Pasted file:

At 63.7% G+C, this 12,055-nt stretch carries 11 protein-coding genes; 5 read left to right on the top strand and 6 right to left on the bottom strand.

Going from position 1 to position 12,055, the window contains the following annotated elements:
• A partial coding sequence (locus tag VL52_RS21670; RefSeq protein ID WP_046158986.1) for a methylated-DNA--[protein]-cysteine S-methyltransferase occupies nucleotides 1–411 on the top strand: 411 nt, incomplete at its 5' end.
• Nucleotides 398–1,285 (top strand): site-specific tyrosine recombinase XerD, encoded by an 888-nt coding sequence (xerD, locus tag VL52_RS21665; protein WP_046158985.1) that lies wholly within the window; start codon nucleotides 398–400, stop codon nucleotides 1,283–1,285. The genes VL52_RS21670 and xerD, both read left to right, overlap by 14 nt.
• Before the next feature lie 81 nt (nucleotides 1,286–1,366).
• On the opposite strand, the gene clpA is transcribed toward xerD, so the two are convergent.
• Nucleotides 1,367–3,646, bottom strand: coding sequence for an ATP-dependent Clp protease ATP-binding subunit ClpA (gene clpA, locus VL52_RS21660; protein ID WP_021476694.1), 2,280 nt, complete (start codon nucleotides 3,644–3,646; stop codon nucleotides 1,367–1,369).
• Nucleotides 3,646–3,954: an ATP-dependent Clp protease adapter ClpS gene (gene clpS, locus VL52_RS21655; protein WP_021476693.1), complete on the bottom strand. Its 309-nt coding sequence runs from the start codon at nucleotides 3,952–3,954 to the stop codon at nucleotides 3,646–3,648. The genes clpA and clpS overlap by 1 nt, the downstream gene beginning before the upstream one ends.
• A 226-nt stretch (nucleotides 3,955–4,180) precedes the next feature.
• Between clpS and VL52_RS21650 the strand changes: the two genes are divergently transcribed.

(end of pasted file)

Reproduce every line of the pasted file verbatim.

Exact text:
At 63.7% G+C, this 12,055-nt stretch carries 11 protein-coding genes; 5 read left to right on the top strand and 6 right to left on the bottom strand.

Going from position 1 to position 12,055, the window contains the following annotated elements:
• A partial coding sequence (locus tag VL52_RS21670; RefSeq protein ID WP_046158986.1) for a methylated-DNA--[protein]-cysteine S-methyltransferase occupies nucleotides 1–411 on the top strand: 411 nt, incomplete at its 5' end.
• Nucleotides 398–1,285 (top strand): site-specific tyrosine recombinase XerD, encoded by an 888-nt coding sequence (xerD, locus tag VL52_RS21665; protein WP_046158985.1) that lies wholly within the window; start codon nucleotides 398–400, stop codon nucleotides 1,283–1,285. The genes VL52_RS21670 and xerD, both read left to right, overlap by 14 nt.
• Before the next feature lie 81 nt (nucleotides 1,286–1,366).
• On the opposite strand, the gene clpA is transcribed toward xerD, so the two are convergent.
• Nucleotides 1,367–3,646, bottom strand: coding sequence for an ATP-dependent Clp protease ATP-binding subunit ClpA (gene clpA, locus VL52_RS21660; protein ID WP_021476694.1), 2,280 nt, complete (start codon nucleotides 3,644–3,646; stop codon nucleotides 1,367–1,369).
• Nucleotides 3,646–3,954: an ATP-dependent Clp protease adapter ClpS gene (gene clpS, locus VL52_RS21655; protein WP_021476693.1), complete on the bottom strand. Its 309-nt coding sequence runs from the start codon at nucleotides 3,952–3,954 to the stop codon at nucleotides 3,646–3,648. The genes clpA and clpS overlap by 1 nt, the downstream gene beginning before the upstream one ends.
• A 226-nt stretch (nucleotides 3,955–4,180) precedes the next feature.
• Between clpS and VL52_RS21650 the strand changes: the two genes are divergently transcribed.